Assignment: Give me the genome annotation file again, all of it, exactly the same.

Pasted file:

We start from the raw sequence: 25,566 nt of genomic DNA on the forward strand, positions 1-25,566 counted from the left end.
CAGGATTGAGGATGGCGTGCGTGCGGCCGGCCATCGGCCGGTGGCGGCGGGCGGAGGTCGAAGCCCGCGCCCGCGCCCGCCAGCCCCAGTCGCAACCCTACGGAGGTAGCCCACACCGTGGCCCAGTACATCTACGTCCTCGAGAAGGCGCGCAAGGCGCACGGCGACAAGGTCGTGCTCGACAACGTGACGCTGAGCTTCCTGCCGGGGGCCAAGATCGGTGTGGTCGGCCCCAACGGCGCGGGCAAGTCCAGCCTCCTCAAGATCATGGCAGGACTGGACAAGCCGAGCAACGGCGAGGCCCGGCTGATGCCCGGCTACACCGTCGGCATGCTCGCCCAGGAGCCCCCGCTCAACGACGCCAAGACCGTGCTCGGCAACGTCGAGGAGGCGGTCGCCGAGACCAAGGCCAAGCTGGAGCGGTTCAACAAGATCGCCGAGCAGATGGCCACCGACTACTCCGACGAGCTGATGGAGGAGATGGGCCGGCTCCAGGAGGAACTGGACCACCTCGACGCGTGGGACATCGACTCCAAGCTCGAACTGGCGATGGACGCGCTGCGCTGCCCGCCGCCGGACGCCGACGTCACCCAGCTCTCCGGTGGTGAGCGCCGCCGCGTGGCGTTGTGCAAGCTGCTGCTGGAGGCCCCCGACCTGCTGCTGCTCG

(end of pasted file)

We start from the raw sequence: 25,566 nt of genomic DNA on the forward strand, positions 1-25,566 counted from the left end.
CAGGATTGAGGATGGCGTGCGTGCGGCCGGCCATCGGCCGGTGGCGGCGGGCGGAGGTCGAAGCCCGCGCCCGCGCCCGCCAGCCCCAGTCGCAACCCTACGGAGGTAGCCCACACCGTGGCCCAGTACATCTACGTCCTCGAGAAGGCGCGCAAGGCGCACGGCGACAAGGTCGTGCTCGACAACGTGACGCTGAGCTTCCTGCCGGGGGCCAAGATCGGTGTGGTCGGCCCCAACGGCGCGGGCAAGTCCAGCCTCCTCAAGATCATGGCAGGACTGGACAAGCCGAGCAACGGCGAGGCCCGGCTGATGCCCGGCTACACCGTCGGCATGCTCGCCCAGGAGCCCCCGCTCAACGACGCCAAGACCGTGCTCGGCAACGTCGAGGAGGCGGTCGCCGAGACCAAGGCCAAGCTGGAGCGGTTCAACAAGATCGCCGAGCAGATGGCCACCGACTACTCCGACGAGCTGATGGAGGAGATGGGCCGGCTCCAGGAGGAACTGGACCACCTCGACGCGTGGGACATCGACTCCAAGCTCGAACTGGCGATGGACGCGCTGCGCTGCCCGCCGCCGGACGCCGACGTCACCCAGCTCTCCGGTGGTGAGCGCCGCCGCGTGGCGTTGTGCAAGCTGCTGCTGGAGGCCCCCGACCTGCTGCTGCTCG